It's time to get outdoors. But if your outdoor area isn't looking its best, it's time to fix it up. We've got the trends you'll want to focus on to give you the best yard on the block. Indoor/outdoor living Outdoor living isn't just about being outside. Today, it's about bringing all the comfort of the indoors out. "The number one trend this year is a seamless transition from your home to your outdoor space using outdoor rugs, ottomans and side tables, and layered blankets and throw pillows," said Country Living. "The backyard/porch has truly become an extension of your indoor space," Melissa Simon, Public Relations Manager at Pier 1 Imports, told them. "One of our new favorite trends this season is decorating with furniture and décor that looks like it was created for the indoors." Patio covers Patio covers that are an extension of the house are more popular than ever. These spaces allow you to incorporate similar architectural details to what you already have on your home and also add features like heating and fans or misters. With the indoor-outdoor trend showing no signs of slowing, having a covered area for lounging or dining can be a valuable addition to your home. But if you can't afford the many thousands of dollars for this item, you can get a similar feeling with a pergola or gazebo. A sunsail or umbrella offers even less expensive options. Look for an umbrella with enough coverage and a cantilever so you can move it around as the sun moves around. Lighting "According to a report from the National Hardware Show, lighting is becoming an important feature of outdoor spaces," said Enlightenment Magazine. "Whether it's illuminating key architectural or landscaping accents, adding a level of security or safety, or providing ambience for entertaining areas, outdoor lighting is now high on the list for many consumers." Among the most current lighting trends for outdoors, eco-friendly options top the list. "According to a Houzz.com survey of 4,500 users, 7 in 10 homeowners are illuminating their hardscaping," they said. "The survey also found that the majority are making eco-friendly choices for their yards, noting, ‘Of the two-thirds of homeowners who are updating the lighting in their yard (65 percent), a majority is going green with LED (58 percent) and solar-powered lights (56 percent). Homeowners in rural neighborhoods are most likely to choose solar-powered lighting.'" Low-maintenance plantings If you're getting ready to plant, keep in mind that, "Low-maintenance gardens, drought-tolerant plants and less turf grass have become the norm in landscape design," said HGTV. "Homeowners now assume sustainable design will be a major part of the plan - both for economic and environmental reasons." Edible gardens Another hot trend in today's gardens: farm-to-table. "Edible gardens may have been overlooked and forgotten over the past couple of years, but they are making a comeback to the landscaping scene," said Evergreen Gene's. "Use this trend to help your healthy eating resolution for the new year if you have one. Fresh fruit and vegetable gardens are not only aesthetically pleasing, but they provide healthy food options that you and your family can enjoy. An edible garden will also help maintain or jumpstart a vegetarian diet."   Urban gardens Suburban homes haven't cornered the market on outdoor enjoyment. Some of today's city dwellers are increasingly going to great lengths to create inviting and show-stopping spaces. Have a condo with a small outdoor space? You'll appreciate urban outdoor trends including container gardens to make your patio shine. Outdoor kitchens It's time to look beyond the "typical" outdoor kitchen. That doesn't mean giving up your grill. But maybe you add something new this year. "Wood-fired or hearth-baked pizzas are no longer just a restaurant order," said Turf Magazine. "Homeowners who want this unique, artisan flavor on their pizzas are purchasing stand-alone outdoor pizza ovens, as well as portable units that utilize grills for their heat source, which means they also make nice tailgating accessories." Smart tech Smart tech isn't just for indoors. Integrating your outdoor living area can make your life easier. "Your smart phone has the capability to manage many pieces of your daily routine and outdoor living is no exception; great technology doesn't have to stop at the door," said Masterplan Landscape Design. "Integrating Wi-Fi controls to your outdoor audio-video packages lets you enjoy your party without having to leave to control the volume or channel! There are also specific outdoor lighting systems, fire feature, irrigation and water features that can be controlled by a smart phone with the opening of an app. While most needs can be taken care of with timers, you can go one step further and have the controls at your fingertips from anywhere in the world."   Water features Water features continue to be a top trend for outdoors. But that doesn't mean you have to build a pool. Add a fountain, which not only looks great but also adds a peaceful element to your outdoor space that can help lower stress. Aquascape has some great ideas for small-space water features. Prefer to go the pond route, which is also popular? Check out Family Handyman for some DIY ideas.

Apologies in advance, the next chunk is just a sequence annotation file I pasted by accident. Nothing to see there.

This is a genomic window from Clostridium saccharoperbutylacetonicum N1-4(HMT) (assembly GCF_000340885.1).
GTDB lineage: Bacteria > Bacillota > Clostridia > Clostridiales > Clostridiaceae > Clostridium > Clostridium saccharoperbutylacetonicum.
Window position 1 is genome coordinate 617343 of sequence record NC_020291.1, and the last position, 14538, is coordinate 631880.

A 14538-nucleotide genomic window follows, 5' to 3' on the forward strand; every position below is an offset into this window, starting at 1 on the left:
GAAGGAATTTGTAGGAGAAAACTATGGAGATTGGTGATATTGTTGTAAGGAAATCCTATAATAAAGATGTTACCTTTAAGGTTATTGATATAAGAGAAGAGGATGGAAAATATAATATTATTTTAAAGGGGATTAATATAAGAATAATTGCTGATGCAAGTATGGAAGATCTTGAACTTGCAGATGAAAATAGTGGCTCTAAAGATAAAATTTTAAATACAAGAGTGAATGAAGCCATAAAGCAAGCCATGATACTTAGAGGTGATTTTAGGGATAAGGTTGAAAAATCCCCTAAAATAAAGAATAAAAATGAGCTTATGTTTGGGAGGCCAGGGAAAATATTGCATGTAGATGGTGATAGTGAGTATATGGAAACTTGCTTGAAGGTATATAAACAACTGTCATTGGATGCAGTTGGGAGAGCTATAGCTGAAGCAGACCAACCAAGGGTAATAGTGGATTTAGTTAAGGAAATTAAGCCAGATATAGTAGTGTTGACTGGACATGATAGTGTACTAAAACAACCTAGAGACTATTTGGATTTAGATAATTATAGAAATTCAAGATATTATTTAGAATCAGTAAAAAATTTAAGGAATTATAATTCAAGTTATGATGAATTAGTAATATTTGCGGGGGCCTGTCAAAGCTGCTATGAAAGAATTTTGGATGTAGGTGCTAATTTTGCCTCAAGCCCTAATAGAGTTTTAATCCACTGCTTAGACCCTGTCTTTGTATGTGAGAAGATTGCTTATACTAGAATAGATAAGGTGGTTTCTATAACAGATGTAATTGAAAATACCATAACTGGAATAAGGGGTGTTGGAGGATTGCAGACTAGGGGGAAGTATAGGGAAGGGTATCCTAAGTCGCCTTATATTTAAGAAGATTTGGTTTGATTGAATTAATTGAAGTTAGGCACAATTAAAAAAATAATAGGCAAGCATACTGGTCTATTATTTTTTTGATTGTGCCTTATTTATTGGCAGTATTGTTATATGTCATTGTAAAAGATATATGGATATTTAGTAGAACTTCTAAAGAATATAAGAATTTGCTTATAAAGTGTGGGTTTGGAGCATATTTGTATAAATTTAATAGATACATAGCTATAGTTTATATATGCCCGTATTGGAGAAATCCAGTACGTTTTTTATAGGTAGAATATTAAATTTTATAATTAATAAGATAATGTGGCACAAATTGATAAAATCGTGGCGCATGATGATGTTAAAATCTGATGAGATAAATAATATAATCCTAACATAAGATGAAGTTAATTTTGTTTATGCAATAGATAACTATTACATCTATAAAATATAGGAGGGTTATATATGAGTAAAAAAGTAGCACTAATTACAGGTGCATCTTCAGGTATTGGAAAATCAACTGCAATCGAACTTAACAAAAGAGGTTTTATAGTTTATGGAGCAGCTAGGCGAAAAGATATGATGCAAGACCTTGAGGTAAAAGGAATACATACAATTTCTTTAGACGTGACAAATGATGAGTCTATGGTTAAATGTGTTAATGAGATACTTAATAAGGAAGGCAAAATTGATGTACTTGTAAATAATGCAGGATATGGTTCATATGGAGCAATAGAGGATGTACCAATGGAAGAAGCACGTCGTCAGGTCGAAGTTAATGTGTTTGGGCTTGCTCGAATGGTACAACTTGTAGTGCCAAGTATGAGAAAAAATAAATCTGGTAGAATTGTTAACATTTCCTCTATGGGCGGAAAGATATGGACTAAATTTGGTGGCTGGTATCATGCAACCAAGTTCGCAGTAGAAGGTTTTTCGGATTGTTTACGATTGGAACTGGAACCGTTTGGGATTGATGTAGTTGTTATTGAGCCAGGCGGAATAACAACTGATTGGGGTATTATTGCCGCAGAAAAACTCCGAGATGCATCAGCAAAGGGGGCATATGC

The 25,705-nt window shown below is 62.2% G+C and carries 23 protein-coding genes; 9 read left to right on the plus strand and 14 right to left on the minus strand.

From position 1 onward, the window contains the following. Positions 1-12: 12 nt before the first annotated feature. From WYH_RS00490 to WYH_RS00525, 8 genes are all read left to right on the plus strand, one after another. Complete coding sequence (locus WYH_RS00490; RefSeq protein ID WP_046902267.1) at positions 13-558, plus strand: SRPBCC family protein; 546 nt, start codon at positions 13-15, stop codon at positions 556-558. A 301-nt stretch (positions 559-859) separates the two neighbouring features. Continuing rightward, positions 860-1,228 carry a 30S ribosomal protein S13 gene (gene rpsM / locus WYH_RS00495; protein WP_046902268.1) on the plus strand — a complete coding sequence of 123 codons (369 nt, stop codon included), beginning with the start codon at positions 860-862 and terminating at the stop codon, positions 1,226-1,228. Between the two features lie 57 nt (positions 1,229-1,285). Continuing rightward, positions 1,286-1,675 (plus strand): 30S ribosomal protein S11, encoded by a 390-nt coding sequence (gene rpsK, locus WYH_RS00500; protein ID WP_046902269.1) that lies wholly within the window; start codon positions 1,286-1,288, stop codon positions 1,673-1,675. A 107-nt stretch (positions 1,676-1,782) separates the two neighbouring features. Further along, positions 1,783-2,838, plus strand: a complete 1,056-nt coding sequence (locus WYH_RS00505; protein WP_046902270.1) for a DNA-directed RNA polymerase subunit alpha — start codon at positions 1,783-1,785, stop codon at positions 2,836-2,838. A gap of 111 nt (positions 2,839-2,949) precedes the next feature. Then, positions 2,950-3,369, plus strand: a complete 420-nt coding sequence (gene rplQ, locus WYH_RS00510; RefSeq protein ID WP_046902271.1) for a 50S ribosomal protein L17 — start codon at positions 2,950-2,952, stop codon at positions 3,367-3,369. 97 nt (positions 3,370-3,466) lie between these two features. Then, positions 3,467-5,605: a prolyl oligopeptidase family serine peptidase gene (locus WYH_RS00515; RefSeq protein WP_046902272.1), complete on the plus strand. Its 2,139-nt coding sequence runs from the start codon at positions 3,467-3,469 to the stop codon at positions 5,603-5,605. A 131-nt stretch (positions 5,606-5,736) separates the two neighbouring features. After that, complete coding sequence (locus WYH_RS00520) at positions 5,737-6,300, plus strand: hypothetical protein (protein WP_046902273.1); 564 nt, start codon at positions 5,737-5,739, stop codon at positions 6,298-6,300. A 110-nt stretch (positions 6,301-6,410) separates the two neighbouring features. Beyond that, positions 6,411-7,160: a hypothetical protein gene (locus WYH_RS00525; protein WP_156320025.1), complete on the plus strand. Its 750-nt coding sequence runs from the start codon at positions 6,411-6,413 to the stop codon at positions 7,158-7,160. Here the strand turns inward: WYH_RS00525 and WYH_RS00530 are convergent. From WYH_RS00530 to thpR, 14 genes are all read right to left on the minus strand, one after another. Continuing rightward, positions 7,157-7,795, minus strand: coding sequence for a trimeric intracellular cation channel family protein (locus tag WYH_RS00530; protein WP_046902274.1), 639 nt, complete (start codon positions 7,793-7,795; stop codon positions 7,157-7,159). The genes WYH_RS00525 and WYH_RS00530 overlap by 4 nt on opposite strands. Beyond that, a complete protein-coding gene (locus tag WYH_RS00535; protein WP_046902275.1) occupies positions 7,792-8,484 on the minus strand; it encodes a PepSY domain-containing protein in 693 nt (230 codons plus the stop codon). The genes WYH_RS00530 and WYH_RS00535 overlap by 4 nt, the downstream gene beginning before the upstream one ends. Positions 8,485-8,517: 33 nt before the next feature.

Your Earnest Money Contract: 3 Things You Must Triple-Check